Taylor said that AI would provide you the opportunity to detect even this type of massive and systemic fraud because, statistically those charges would not make sense. Taylor said the reason this type of fraud can be so difficult to detect and prevent is the charges were on credit cards, so recorded and there was paper documentation to back up the charges. Standard modalities of detection will not assist the compliance practitioner. You just know that something does not make sense. AI allows a compliance professional to gather and compute statistics across a wide variety of customers and situations; such as geographic and time dimensions.
Using these two data points, you can analyze what is a reasonable amount to spend at a hotel or other venue. But also includes such variables as the time of year as some cities have tremendous seasonality in their hotel charges. Yet others do not and indeed there may even be zero variability in transportation cost across seasons. AI allows you to pull geographic, time, type of expense and even specific vendors statistics for a big-picture analysis.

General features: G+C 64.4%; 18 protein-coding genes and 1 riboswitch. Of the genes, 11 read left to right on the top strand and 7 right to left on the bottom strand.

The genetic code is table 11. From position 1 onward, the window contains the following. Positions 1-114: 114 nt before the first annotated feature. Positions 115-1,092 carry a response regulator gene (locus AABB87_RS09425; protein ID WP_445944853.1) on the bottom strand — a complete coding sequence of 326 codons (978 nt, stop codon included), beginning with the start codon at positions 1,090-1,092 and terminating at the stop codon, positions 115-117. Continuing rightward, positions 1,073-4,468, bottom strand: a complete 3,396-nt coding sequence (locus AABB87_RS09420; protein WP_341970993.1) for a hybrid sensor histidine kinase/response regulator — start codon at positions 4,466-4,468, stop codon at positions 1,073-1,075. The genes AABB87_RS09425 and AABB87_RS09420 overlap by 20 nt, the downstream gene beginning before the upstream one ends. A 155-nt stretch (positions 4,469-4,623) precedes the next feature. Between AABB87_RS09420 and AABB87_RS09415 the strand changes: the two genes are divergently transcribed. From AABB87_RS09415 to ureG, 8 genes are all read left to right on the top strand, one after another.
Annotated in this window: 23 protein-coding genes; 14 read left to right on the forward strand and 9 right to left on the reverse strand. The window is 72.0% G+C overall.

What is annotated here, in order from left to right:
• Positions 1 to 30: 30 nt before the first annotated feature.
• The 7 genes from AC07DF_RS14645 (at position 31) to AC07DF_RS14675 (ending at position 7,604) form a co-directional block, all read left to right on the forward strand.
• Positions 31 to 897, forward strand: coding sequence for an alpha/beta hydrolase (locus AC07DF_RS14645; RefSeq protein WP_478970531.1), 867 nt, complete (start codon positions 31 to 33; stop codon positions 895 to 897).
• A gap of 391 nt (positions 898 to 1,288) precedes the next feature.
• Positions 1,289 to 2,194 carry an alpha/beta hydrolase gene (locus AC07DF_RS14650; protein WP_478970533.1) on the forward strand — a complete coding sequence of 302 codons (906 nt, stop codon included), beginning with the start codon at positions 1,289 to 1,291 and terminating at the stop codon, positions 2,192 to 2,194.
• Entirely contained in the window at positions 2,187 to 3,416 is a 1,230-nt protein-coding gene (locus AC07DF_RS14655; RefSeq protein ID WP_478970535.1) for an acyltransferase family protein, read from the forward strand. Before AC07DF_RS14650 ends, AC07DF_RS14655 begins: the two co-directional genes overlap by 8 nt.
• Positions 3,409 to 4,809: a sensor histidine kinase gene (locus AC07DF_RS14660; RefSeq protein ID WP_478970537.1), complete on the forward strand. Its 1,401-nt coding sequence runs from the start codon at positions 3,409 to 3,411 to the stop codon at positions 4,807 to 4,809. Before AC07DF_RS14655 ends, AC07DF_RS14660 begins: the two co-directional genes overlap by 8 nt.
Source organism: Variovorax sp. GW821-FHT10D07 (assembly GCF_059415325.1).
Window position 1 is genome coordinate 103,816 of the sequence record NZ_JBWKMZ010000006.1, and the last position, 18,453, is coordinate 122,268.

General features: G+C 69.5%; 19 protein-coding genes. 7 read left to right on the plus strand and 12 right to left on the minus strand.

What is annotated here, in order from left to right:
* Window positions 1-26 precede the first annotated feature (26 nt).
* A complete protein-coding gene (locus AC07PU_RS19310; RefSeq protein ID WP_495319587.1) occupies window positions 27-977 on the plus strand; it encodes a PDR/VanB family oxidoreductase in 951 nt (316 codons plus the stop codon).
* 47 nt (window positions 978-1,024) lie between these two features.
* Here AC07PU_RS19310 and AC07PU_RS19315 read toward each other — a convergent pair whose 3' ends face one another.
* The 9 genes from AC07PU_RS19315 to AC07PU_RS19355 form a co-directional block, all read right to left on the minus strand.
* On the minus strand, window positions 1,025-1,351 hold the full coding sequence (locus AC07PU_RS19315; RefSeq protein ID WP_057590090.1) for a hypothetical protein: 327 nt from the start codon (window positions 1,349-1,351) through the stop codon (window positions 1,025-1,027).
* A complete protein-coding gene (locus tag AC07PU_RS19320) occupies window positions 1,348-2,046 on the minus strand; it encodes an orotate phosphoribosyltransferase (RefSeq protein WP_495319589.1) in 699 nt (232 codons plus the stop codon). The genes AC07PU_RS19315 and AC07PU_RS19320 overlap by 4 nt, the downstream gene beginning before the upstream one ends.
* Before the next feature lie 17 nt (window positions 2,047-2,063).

These are but some of the data points which could be inputted and analyzed to determine if any compliance issues arose. But they would also provide the company with a wealth of information on its internal efficiencies around sales and their corresponding processes. Obviously, AI holds both promise and challenge for Chief Compliance Officers (CCOs). However, when a compliance function embraces the use of AI and embraces this human and technological approach for forecasting and risk assessments and then keeps improving their risk management techniques, it will create a sustainable strategic business, compliance and intelligence advantage over its competition.
I hope you will check out and enjoy this month’s podcast feature of One Month of Innovation in Compliance, sponsored by Oversight Systems, Inc. It posts daily at 10 AM on the FCPA Compliance Report, at noon on iTunes and Libsyn. It also posts on YouTube and JDSupra.
The Compliance Evangelist’s favorite Steely Dan discology:
To listen to a YouTube version of…
Midnight Cruiser, click here.
Reelin’ in the Years, click here.
Rikki Don’t Lose that Number, click here.
Kid Charlemagne, click here.
Black Friday, click here.
Deacon Blues, click here.
What is your favorite Steely Dan song? Hopefully it will aid you in seeing the patterns in raked leaves as much as AI.Click to tweet
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© Thomas R. Fox, 2017